The two parties struck the deal at the climax of a frenzied weekend in which Lehman Brothers Holdings Inc. filed for bankruptcy protections and speculation abounded that American International Group Inc. and Washington Mutual Inc. were in deep trouble.
The Charlotte, N.C., buyer is offering 0.8595 of a Bank of America share for each Merrill Lynch common share, the banks said in a statement. The deal values Merrill stock at $29 and represents a premium of 70 percent to Merrill's closing price Friday of $17.05.
While not quite a fire-sale price, the price is equal to about 30 percent of Merrill's record high of $97.69 reached in January 2007 and is equivalent to 1.8 times stated tangible book value. By almost any definition, being able to buy the third-best name in U.S. investment banking for less than thrice tangible book value has been considered an attractive offer for Bank of America.
"Acquiring one of the premier wealth management, capital markets, and advisory companies is a great opportunity for our shareholders," Bank of America Chairman and CEO Ken Lewis said in the statement. "Together, our companies are more valuable because of the synergies in our businesses."
A union of Bank of America and Merrill Lynch would create and institution with more than 20,000 advisers and $2.5 trillion in client assets, and B of A already has the largest U.S. bank network with 6,100 retail banking offices, more than 18,500 ATMs.
Like its rival J.P. Morgan Chase & Co., Bank of America has so far weathered the financial crisis well and used it as an opportunity to grow rather than retrench. Bank of America in July agreed to buy another subprime-battered institution, mortgage lender Countrywide Financial Corp., for $2.5 billion in stock. Bank of America had also been in the hunt for Lehman Brothers before pulling out over the weekend.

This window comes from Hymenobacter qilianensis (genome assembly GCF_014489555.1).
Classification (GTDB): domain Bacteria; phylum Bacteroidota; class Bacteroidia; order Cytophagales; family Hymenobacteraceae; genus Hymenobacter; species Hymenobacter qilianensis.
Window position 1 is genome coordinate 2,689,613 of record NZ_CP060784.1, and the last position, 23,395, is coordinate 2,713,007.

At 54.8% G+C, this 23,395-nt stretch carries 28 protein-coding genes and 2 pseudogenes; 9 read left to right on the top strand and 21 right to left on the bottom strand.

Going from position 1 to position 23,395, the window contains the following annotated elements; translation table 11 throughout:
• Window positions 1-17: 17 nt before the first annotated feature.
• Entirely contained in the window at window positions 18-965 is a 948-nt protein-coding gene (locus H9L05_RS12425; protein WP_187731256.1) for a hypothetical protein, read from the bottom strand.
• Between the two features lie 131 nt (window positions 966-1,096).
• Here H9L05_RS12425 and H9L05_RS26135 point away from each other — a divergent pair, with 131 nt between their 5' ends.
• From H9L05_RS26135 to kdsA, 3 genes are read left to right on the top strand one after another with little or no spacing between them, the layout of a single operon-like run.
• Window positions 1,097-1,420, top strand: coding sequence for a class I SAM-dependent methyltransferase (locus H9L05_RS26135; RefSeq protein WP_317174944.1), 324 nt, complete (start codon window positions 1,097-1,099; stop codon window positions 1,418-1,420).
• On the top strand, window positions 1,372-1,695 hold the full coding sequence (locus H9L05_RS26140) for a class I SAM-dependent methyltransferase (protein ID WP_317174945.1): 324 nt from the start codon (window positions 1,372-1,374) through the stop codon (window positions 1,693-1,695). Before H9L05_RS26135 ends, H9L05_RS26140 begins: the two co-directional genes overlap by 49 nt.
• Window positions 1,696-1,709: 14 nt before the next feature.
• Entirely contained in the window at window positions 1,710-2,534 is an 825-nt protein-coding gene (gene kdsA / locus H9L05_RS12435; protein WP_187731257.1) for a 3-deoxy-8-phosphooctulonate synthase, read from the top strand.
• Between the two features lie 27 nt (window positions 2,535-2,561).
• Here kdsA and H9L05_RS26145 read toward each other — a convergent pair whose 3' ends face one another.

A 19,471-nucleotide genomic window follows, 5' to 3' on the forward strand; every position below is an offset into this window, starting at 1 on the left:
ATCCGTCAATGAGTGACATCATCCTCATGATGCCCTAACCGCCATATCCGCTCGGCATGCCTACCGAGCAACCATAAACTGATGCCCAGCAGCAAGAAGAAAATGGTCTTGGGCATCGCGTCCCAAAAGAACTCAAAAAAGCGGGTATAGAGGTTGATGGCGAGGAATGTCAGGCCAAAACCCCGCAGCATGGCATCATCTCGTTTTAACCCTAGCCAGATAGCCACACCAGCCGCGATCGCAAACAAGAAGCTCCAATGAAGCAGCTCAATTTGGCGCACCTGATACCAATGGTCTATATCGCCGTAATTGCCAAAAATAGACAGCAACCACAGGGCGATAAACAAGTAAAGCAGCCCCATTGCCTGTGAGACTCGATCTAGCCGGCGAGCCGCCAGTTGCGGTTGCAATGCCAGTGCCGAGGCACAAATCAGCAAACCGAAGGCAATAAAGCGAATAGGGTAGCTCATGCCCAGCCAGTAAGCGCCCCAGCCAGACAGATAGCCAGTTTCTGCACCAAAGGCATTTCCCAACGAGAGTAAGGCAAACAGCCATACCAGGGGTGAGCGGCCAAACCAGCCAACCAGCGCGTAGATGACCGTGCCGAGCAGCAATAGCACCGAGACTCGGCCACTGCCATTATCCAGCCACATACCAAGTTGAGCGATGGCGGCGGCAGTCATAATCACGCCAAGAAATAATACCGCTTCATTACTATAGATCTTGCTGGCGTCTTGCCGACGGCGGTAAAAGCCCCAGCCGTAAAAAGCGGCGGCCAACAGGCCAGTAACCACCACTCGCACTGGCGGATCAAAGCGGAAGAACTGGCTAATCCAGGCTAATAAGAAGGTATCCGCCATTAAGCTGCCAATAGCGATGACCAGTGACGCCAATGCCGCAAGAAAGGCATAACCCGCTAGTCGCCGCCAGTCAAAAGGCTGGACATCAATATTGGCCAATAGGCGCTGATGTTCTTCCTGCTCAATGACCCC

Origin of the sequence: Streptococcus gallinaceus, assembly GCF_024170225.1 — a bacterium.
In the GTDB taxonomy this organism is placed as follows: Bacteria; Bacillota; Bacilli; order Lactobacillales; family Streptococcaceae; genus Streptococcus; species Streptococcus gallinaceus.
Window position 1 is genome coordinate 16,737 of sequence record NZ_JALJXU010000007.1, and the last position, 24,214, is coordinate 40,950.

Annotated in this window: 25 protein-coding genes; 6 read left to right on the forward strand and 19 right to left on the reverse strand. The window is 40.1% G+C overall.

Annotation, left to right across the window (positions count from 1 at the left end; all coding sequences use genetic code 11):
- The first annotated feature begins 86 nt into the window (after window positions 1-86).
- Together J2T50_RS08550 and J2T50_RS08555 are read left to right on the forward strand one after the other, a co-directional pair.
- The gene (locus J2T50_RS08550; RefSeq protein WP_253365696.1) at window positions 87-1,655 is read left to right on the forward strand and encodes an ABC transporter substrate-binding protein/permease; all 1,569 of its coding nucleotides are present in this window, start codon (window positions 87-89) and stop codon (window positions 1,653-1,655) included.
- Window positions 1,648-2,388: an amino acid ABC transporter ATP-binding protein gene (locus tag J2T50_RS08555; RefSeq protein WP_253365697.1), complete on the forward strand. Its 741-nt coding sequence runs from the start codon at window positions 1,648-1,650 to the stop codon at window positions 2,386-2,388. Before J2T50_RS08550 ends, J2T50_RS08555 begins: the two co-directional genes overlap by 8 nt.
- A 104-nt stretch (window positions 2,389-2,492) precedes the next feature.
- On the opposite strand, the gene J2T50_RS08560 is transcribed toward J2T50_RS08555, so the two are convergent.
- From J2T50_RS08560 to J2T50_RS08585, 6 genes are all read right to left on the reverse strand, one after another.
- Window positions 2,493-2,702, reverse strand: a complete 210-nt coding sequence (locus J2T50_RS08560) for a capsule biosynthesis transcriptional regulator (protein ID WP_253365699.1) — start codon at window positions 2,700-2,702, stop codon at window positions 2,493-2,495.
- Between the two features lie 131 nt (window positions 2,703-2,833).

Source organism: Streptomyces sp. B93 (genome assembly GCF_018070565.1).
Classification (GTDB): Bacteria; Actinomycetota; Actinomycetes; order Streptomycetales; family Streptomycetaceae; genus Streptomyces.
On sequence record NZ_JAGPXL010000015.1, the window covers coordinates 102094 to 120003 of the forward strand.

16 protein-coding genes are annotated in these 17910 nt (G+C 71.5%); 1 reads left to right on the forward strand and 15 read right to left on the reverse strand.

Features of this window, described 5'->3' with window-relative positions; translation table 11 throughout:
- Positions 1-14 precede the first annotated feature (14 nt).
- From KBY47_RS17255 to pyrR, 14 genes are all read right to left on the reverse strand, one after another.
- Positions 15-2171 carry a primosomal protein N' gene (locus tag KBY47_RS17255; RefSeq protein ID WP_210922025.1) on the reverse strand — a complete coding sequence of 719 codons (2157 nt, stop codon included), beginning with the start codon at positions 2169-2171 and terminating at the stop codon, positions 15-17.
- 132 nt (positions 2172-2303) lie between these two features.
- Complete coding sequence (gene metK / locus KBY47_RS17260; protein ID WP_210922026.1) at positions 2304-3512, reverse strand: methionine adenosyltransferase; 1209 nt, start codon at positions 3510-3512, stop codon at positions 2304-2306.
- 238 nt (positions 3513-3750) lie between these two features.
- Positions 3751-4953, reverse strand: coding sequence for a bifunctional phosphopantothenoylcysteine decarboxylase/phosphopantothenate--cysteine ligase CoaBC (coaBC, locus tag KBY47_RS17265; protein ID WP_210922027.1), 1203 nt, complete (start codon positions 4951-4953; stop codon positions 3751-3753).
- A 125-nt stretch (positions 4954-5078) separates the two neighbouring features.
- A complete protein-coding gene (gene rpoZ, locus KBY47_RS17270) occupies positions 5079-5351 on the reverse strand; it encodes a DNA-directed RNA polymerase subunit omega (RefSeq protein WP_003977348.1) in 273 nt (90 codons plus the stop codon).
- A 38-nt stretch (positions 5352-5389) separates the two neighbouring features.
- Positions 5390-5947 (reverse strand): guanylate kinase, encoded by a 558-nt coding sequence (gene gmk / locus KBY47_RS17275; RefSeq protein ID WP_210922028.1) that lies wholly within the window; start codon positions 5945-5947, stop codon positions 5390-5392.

J.P. Morgan also grew its investment banking and brokering business this year when it agreed in March to buy Bear Stearns & Cos.
The deal caps off a year of utter indignity for Merrill Lynch. The bank ousted then-Chief Executive Stanley O'Neal last October as its exposure to mortgage-backed assets built up losses. As of July, the company had lost $19 billion, raised about $30 billion in capital, and taken about $47 billion in total writedowns. As of last week, the market was undecided whether those problems would persist.
Merrill Lynch "remains exposed to additional writedowns through its exposure to CDOs and to residential and commercial mortgages," wrote Standard & Poor's equity analyst Matthew Albrecht in a note Thursday. "But July actions to reduce CDO positions and shore up its capital base have improved its outlook, in our view."
Lewis has been one of the most acquisitive bank chief executives in the world since becoming CEO of Bank of America seven years ago, making more than $100 billion of purchases including FleetBoston Financial Corp. and credit-card issuer MBNA Corp.
Bank of America expects to achieve $7 billion in pretax savings in the Merrill deal, fully realized by 2012. The acquisition is expected to boost earnings by 2010.
Under the agreement, three unnamed Merrill directors will join Bank of America's board. It was unclear whether Merrill Chairman and CEO John Thain has a role.
The parties expect to close the deal in the first quarter of 2009. It requires clearance from both sets of shareholders, as well as standard regulatory approvals.
Merrill Lynch sought legal advice from Shearman & Sterling. Merrill's independent directors took legal advice from a Cravath, Swaine & Moore team that included Robert D. Joffe, Susan Webster and Sarkis Jebejian.
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